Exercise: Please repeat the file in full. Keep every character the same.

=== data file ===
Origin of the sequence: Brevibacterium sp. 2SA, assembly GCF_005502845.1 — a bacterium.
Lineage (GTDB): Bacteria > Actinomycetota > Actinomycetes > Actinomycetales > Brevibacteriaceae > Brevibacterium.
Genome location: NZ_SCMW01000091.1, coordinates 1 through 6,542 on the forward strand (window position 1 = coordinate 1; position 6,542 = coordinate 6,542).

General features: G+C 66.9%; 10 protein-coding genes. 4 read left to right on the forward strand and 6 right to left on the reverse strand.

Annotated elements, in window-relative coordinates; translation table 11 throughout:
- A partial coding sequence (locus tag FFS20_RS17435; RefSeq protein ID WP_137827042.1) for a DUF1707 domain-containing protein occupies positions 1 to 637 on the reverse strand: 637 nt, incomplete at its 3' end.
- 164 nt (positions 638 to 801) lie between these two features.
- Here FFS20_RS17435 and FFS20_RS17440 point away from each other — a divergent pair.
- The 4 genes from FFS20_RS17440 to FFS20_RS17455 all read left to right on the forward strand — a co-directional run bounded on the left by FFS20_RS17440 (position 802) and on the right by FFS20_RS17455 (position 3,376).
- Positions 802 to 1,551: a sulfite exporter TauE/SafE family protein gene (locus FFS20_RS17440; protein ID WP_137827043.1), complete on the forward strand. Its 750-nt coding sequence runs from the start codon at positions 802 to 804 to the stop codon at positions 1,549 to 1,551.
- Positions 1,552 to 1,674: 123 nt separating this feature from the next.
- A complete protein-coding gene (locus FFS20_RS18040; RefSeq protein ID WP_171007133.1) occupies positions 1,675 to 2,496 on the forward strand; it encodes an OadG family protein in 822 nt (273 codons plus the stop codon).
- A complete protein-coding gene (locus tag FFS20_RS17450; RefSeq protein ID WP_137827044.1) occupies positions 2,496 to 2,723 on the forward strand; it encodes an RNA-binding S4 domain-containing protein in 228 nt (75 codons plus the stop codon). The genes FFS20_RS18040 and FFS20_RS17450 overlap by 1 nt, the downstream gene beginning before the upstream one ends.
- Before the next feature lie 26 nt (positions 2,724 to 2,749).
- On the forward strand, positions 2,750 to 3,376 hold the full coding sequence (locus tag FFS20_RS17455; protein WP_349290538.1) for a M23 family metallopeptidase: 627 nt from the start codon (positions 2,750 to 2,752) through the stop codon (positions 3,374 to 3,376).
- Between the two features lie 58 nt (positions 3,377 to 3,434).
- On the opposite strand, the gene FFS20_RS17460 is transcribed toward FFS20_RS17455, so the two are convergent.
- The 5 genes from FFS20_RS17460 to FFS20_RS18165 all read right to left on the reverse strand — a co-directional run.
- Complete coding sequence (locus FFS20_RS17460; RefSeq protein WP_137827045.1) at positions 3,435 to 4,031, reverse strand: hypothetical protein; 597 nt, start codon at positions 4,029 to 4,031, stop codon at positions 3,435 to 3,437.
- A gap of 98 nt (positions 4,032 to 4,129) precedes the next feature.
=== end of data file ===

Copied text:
Origin of the sequence: Brevibacterium sp. 2SA, assembly GCF_005502845.1 — a bacterium.
Lineage (GTDB): Bacteria > Actinomycetota > Actinomycetes > Actinomycetales > Brevibacteriaceae > Brevibacterium.
Genome location: NZ_SCMW01000091.1, coordinates 1 through 6,542 on the forward strand (window position 1 = coordinate 1; position 6,542 = coordinate 6,542).

General features: G+C 66.9%; 10 protein-coding genes. 4 read left to right on the forward strand and 6 right to left on the reverse strand.

Annotated elements, in window-relative coordinates; translation table 11 throughout:
- A partial coding sequence (locus tag FFS20_RS17435; RefSeq protein ID WP_137827042.1) for a DUF1707 domain-containing protein occupies positions 1 to 637 on the reverse strand: 637 nt, incomplete at its 3' end.
- 164 nt (positions 638 to 801) lie between these two features.
- Here FFS20_RS17435 and FFS20_RS17440 point away from each other — a divergent pair.
- The 4 genes from FFS20_RS17440 to FFS20_RS17455 all read left to right on the forward strand — a co-directional run bounded on the left by FFS20_RS17440 (position 802) and on the right by FFS20_RS17455 (position 3,376).
- Positions 802 to 1,551: a sulfite exporter TauE/SafE family protein gene (locus FFS20_RS17440; protein ID WP_137827043.1), complete on the forward strand. Its 750-nt coding sequence runs from the start codon at positions 802 to 804 to the stop codon at positions 1,549 to 1,551.
- Positions 1,552 to 1,674: 123 nt separating this feature from the next.
- A complete protein-coding gene (locus FFS20_RS18040; RefSeq protein ID WP_171007133.1) occupies positions 1,675 to 2,496 on the forward strand; it encodes an OadG family protein in 822 nt (273 codons plus the stop codon).
- A complete protein-coding gene (locus tag FFS20_RS17450; RefSeq protein ID WP_137827044.1) occupies positions 2,496 to 2,723 on the forward strand; it encodes an RNA-binding S4 domain-containing protein in 228 nt (75 codons plus the stop codon). The genes FFS20_RS18040 and FFS20_RS17450 overlap by 1 nt, the downstream gene beginning before the upstream one ends.
- Before the next feature lie 26 nt (positions 2,724 to 2,749).
- On the forward strand, positions 2,750 to 3,376 hold the full coding sequence (locus tag FFS20_RS17455; protein WP_349290538.1) for a M23 family metallopeptidase: 627 nt from the start codon (positions 2,750 to 2,752) through the stop codon (positions 3,374 to 3,376).
- Between the two features lie 58 nt (positions 3,377 to 3,434).
- On the opposite strand, the gene FFS20_RS17460 is transcribed toward FFS20_RS17455, so the two are convergent.
- The 5 genes from FFS20_RS17460 to FFS20_RS18165 all read right to left on the reverse strand — a co-directional run.
- Complete coding sequence (locus FFS20_RS17460; RefSeq protein WP_137827045.1) at positions 3,435 to 4,031, reverse strand: hypothetical protein; 597 nt, start codon at positions 4,029 to 4,031, stop codon at positions 3,435 to 3,437.
- A gap of 98 nt (positions 4,032 to 4,129) precedes the next feature.